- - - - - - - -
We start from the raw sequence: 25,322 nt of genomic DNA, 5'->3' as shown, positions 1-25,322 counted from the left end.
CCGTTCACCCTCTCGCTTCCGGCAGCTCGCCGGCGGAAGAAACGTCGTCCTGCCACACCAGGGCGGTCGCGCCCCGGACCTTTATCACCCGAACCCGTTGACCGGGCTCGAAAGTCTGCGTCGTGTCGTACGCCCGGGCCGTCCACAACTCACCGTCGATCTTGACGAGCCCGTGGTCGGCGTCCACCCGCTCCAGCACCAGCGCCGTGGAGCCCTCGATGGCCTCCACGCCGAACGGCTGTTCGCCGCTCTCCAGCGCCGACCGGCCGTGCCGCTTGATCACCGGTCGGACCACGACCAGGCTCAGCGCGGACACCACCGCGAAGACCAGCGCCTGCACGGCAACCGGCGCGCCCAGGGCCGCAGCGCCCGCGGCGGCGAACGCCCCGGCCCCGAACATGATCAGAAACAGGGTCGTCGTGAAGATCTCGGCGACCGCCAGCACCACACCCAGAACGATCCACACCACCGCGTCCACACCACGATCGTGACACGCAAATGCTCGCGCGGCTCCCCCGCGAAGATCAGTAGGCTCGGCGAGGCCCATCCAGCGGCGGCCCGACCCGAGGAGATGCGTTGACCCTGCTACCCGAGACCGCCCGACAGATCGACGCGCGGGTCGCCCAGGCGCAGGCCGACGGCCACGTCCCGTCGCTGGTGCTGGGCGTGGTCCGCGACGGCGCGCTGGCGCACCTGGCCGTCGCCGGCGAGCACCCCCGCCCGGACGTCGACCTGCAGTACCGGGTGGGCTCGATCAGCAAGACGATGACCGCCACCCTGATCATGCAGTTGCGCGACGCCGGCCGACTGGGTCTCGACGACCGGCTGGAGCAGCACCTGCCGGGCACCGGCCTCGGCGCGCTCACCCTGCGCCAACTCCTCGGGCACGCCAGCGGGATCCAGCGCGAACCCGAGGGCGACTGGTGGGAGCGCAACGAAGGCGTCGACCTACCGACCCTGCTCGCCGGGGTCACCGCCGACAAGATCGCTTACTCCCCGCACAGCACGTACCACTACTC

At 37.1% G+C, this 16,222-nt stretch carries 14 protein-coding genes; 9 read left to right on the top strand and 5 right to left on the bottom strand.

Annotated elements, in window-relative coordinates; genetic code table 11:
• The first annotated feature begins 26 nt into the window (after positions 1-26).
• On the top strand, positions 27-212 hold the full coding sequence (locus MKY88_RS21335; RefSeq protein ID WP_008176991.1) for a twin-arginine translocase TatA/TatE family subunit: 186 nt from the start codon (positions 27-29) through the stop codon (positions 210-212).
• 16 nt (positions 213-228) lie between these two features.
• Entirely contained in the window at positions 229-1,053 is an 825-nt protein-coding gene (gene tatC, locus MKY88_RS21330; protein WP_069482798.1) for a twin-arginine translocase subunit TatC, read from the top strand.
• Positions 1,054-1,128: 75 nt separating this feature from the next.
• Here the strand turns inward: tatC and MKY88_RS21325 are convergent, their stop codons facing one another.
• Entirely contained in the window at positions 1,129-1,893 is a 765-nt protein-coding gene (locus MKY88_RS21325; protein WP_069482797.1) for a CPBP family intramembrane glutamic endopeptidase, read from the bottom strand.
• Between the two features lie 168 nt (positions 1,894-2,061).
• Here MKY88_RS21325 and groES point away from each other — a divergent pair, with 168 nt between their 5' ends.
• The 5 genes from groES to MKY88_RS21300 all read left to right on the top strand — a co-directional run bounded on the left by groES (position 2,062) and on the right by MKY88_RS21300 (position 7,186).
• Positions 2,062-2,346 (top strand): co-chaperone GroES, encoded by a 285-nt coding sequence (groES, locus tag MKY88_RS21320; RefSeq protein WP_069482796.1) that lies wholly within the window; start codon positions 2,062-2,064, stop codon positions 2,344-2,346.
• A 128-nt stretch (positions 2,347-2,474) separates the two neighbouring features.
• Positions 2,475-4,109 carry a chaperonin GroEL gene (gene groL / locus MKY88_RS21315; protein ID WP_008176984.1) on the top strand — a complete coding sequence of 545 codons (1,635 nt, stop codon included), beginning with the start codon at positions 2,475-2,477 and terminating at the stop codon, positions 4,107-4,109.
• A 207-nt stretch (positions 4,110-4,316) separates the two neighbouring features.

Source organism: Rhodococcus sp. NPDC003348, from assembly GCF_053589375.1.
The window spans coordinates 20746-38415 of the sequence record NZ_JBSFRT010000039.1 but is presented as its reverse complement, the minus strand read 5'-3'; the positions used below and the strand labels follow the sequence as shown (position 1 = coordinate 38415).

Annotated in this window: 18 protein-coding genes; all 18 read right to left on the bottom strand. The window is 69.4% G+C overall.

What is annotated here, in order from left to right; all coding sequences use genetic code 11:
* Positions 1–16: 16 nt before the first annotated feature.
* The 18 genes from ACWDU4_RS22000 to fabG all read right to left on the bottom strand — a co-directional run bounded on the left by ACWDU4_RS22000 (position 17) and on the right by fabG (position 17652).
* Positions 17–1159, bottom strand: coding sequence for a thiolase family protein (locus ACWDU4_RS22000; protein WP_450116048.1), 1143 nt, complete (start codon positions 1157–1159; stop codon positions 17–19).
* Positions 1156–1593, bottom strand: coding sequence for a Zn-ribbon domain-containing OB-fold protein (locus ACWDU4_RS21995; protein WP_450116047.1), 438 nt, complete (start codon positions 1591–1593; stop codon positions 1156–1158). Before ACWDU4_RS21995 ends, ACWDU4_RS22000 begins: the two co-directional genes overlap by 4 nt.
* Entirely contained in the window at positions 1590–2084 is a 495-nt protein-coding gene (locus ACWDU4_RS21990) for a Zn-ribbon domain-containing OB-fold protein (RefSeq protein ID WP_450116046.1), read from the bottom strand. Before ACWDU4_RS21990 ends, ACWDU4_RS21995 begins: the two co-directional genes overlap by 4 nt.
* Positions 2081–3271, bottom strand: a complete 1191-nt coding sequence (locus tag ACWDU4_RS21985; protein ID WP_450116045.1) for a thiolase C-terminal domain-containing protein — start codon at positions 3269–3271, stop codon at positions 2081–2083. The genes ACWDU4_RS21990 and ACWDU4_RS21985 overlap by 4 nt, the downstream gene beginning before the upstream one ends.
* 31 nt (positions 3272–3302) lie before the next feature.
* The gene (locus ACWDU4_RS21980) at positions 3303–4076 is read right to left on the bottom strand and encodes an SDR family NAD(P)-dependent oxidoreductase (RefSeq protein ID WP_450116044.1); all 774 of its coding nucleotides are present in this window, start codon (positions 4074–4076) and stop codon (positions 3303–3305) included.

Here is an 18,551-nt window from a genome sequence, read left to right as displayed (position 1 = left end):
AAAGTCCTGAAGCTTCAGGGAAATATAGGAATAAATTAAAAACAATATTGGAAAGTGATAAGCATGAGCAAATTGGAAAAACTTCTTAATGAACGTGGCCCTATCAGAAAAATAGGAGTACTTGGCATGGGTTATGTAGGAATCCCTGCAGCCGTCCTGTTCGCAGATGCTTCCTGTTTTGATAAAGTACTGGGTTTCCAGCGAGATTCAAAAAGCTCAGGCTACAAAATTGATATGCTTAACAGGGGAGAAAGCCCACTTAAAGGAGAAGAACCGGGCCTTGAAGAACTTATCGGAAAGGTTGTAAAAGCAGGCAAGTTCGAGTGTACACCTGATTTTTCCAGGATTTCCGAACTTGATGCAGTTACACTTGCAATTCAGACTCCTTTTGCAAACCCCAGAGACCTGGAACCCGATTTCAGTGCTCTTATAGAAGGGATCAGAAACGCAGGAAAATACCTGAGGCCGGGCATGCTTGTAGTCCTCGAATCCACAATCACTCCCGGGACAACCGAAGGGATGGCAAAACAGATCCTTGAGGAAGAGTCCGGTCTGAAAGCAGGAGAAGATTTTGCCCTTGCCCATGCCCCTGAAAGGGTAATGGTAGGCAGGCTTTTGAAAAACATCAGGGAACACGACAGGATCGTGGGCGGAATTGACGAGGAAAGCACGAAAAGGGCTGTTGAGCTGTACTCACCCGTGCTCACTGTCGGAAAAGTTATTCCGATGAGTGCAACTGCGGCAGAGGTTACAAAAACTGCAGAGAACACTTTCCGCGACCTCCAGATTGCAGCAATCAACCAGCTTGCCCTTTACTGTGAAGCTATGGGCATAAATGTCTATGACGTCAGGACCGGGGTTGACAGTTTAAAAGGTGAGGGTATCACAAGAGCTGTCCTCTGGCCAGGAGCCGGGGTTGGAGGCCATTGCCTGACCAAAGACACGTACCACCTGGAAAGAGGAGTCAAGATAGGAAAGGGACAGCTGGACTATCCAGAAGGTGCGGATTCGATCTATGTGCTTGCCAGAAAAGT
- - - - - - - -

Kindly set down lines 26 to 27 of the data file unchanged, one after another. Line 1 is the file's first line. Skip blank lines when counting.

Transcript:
* Positions 1156–1593, bottom strand: coding sequence for a Zn-ribbon domain-containing OB-fold protein (locus ACWDU4_RS21995; protein WP_450116047.1), 438 nt, complete (start codon positions 1591–1593; stop codon positions 1156–1158). Before ACWDU4_RS21995 ends, ACWDU4_RS22000 begins: the two co-directional genes overlap by 4 nt.
* Entirely contained in the window at positions 1590–2084 is a 495-nt protein-coding gene (locus ACWDU4_RS21990) for a Zn-ribbon domain-containing OB-fold protein (RefSeq protein ID WP_450116046.1), read from the bottom strand. Before ACWDU4_RS21990 ends, ACWDU4_RS21995 begins: the two co-directional genes overlap by 4 nt.